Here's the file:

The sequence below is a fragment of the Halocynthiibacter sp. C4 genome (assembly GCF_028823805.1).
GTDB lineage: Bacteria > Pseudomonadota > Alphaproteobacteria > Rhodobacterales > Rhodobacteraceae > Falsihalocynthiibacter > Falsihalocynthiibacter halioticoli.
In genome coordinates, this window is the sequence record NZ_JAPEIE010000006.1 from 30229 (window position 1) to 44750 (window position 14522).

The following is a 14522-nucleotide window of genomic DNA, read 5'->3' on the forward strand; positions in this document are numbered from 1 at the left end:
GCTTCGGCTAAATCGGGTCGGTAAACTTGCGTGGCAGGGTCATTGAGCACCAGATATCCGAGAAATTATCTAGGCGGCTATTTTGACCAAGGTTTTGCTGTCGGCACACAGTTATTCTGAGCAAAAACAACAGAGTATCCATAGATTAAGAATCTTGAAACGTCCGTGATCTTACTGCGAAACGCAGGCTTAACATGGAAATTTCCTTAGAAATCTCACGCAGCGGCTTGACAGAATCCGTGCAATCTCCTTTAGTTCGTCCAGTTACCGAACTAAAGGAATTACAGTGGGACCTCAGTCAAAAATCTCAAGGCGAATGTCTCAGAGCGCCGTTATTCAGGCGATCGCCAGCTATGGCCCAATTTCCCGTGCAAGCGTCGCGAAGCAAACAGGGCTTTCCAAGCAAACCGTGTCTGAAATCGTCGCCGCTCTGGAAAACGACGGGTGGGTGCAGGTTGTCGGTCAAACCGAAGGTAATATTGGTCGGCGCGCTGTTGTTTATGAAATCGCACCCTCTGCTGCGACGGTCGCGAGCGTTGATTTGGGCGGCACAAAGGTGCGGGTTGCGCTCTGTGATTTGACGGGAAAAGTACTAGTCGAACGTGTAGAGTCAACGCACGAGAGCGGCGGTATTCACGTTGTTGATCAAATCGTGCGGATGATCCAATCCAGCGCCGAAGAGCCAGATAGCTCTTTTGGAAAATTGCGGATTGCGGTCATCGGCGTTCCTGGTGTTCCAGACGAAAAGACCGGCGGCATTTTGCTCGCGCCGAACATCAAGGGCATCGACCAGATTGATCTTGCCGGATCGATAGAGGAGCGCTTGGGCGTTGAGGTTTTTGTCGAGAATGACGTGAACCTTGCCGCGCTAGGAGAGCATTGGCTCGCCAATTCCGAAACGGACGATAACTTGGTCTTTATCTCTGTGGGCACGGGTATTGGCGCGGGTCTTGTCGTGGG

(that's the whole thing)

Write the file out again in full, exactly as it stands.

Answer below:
The sequence below is a fragment of the Halocynthiibacter sp. C4 genome (assembly GCF_028823805.1).
GTDB lineage: Bacteria > Pseudomonadota > Alphaproteobacteria > Rhodobacterales > Rhodobacteraceae > Falsihalocynthiibacter > Falsihalocynthiibacter halioticoli.
In genome coordinates, this window is the sequence record NZ_JAPEIE010000006.1 from 30229 (window position 1) to 44750 (window position 14522).

The following is a 14522-nucleotide window of genomic DNA, read 5'->3' on the forward strand; positions in this document are numbered from 1 at the left end:
GCTTCGGCTAAATCGGGTCGGTAAACTTGCGTGGCAGGGTCATTGAGCACCAGATATCCGAGAAATTATCTAGGCGGCTATTTTGACCAAGGTTTTGCTGTCGGCACACAGTTATTCTGAGCAAAAACAACAGAGTATCCATAGATTAAGAATCTTGAAACGTCCGTGATCTTACTGCGAAACGCAGGCTTAACATGGAAATTTCCTTAGAAATCTCACGCAGCGGCTTGACAGAATCCGTGCAATCTCCTTTAGTTCGTCCAGTTACCGAACTAAAGGAATTACAGTGGGACCTCAGTCAAAAATCTCAAGGCGAATGTCTCAGAGCGCCGTTATTCAGGCGATCGCCAGCTATGGCCCAATTTCCCGTGCAAGCGTCGCGAAGCAAACAGGGCTTTCCAAGCAAACCGTGTCTGAAATCGTCGCCGCTCTGGAAAACGACGGGTGGGTGCAGGTTGTCGGTCAAACCGAAGGTAATATTGGTCGGCGCGCTGTTGTTTATGAAATCGCACCCTCTGCTGCGACGGTCGCGAGCGTTGATTTGGGCGGCACAAAGGTGCGGGTTGCGCTCTGTGATTTGACGGGAAAAGTACTAGTCGAACGTGTAGAGTCAACGCACGAGAGCGGCGGTATTCACGTTGTTGATCAAATCGTGCGGATGATCCAATCCAGCGCCGAAGAGCCAGATAGCTCTTTTGGAAAATTGCGGATTGCGGTCATCGGCGTTCCTGGTGTTCCAGACGAAAAGACCGGCGGCATTTTGCTCGCGCCGAACATCAAGGGCATCGACCAGATTGATCTTGCCGGATCGATAGAGGAGCGCTTGGGCGTTGAGGTTTTTGTCGAGAATGACGTGAACCTTGCCGCGCTAGGAGAGCATTGGCTCGCCAATTCCGAAACGGACGATAACTTGGTCTTTATCTCTGTGGGCACGGGTATTGGCGCGGGTCTTGTCGTGGG